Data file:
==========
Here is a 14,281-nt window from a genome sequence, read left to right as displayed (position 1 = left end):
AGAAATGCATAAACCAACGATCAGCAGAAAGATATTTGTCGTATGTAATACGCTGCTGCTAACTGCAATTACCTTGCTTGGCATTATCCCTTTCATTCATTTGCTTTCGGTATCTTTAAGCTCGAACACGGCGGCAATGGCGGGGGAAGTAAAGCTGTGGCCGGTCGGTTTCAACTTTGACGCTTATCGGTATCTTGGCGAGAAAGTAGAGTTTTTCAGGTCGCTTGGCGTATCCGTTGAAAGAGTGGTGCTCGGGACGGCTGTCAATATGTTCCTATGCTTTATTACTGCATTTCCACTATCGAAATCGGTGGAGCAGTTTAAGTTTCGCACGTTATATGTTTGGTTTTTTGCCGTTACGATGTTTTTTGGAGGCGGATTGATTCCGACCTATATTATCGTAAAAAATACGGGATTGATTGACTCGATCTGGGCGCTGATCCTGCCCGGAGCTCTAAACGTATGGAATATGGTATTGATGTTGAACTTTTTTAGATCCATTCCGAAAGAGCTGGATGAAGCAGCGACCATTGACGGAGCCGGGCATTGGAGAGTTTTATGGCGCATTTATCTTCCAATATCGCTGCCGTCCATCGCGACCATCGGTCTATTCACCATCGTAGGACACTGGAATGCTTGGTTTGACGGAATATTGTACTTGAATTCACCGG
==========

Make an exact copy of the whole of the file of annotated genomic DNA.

Here is a 14,281-nt window from a genome sequence, read left to right as displayed (position 1 = left end):
AGAAATGCATAAACCAACGATCAGCAGAAAGATATTTGTCGTATGTAATACGCTGCTGCTAACTGCAATTACCTTGCTTGGCATTATCCCTTTCATTCATTTGCTTTCGGTATCTTTAAGCTCGAACACGGCGGCAATGGCGGGGGAAGTAAAGCTGTGGCCGGTCGGTTTCAACTTTGACGCTTATCGGTATCTTGGCGAGAAAGTAGAGTTTTTCAGGTCGCTTGGCGTATCCGTTGAAAGAGTGGTGCTCGGGACGGCTGTCAATATGTTCCTATGCTTTATTACTGCATTTCCACTATCGAAATCGGTGGAGCAGTTTAAGTTTCGCACGTTATATGTTTGGTTTTTTGCCGTTACGATGTTTTTTGGAGGCGGATTGATTCCGACCTATATTATCGTAAAAAATACGGGATTGATTGACTCGATCTGGGCGCTGATCCTGCCCGGAGCTCTAAACGTATGGAATATGGTATTGATGTTGAACTTTTTTAGATCCATTCCGAAAGAGCTGGATGAAGCAGCGACCATTGACGGAGCCGGGCATTGGAGAGTTTTATGGCGCATTTATCTTCCAATATCGCTGCCGTCCATCGCGACCATCGGTCTATTCACCATCGTAGGACACTGGAATGCTTGGTTTGACGGAATATTGTACTTGAATTCACCGG